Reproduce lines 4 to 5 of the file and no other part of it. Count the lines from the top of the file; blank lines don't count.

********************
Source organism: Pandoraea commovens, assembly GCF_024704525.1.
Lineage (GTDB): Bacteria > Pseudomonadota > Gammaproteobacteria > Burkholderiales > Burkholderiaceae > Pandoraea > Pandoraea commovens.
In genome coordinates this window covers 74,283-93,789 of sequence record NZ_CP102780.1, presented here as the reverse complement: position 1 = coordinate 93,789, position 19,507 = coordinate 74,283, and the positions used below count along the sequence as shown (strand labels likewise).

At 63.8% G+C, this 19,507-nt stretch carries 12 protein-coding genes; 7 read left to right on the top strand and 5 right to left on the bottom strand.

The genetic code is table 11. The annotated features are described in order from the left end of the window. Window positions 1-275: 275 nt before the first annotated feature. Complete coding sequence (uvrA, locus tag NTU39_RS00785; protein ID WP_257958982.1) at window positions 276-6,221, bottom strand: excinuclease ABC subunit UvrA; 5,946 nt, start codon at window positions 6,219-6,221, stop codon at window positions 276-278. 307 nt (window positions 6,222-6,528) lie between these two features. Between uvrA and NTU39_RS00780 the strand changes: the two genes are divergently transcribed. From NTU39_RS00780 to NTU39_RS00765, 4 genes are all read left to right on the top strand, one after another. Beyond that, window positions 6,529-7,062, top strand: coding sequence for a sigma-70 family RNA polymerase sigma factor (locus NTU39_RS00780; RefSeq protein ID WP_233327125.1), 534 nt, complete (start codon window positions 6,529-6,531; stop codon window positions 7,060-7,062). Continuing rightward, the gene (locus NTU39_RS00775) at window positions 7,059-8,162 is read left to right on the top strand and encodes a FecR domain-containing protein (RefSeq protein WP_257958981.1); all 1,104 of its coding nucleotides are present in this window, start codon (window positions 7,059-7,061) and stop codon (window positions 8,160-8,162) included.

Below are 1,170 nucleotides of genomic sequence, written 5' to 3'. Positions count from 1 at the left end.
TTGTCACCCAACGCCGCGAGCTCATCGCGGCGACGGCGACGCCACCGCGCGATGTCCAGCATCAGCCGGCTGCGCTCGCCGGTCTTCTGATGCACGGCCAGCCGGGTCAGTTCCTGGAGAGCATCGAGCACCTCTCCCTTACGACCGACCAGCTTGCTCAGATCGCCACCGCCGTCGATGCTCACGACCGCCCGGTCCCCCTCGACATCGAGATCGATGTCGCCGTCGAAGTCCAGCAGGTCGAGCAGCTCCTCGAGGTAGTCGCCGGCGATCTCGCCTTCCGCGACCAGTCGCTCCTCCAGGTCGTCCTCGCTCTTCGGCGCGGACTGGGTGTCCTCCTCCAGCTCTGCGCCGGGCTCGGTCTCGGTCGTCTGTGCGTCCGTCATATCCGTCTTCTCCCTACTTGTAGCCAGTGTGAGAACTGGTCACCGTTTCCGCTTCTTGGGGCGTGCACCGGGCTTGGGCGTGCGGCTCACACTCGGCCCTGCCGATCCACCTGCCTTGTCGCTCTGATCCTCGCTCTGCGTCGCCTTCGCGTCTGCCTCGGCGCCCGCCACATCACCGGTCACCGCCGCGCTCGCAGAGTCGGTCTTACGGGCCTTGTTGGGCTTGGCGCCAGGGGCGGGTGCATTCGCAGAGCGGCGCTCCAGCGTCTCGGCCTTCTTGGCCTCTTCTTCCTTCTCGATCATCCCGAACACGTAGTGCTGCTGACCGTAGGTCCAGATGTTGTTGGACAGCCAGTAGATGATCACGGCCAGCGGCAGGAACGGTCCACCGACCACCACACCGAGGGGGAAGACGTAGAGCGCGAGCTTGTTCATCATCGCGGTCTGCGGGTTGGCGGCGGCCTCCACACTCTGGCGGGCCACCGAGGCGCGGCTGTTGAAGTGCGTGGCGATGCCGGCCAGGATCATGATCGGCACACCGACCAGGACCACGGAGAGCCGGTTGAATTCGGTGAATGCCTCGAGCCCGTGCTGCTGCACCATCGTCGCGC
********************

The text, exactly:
At 63.8% G+C, this 19,507-nt stretch carries 12 protein-coding genes; 7 read left to right on the top strand and 5 right to left on the bottom strand.

The genetic code is table 11. The annotated features are described in order from the left end of the window. Window positions 1-275: 275 nt before the first annotated feature. Complete coding sequence (uvrA, locus tag NTU39_RS00785; protein ID WP_257958982.1) at window positions 276-6,221, bottom strand: excinuclease ABC subunit UvrA; 5,946 nt, start codon at window positions 6,219-6,221, stop codon at window positions 276-278. 307 nt (window positions 6,222-6,528) lie between these two features. Between uvrA and NTU39_RS00780 the strand changes: the two genes are divergently transcribed. From NTU39_RS00780 to NTU39_RS00765, 4 genes are all read left to right on the top strand, one after another. Beyond that, window positions 6,529-7,062, top strand: coding sequence for a sigma-70 family RNA polymerase sigma factor (locus NTU39_RS00780; RefSeq protein ID WP_233327125.1), 534 nt, complete (start codon window positions 6,529-6,531; stop codon window positions 7,060-7,062). Continuing rightward, the gene (locus NTU39_RS00775) at window positions 7,059-8,162 is read left to right on the top strand and encodes a FecR domain-containing protein (RefSeq protein WP_257958981.1); all 1,104 of its coding nucleotides are present in this window, start codon (window positions 7,059-7,061) and stop codon (window positions 8,160-8,162) included.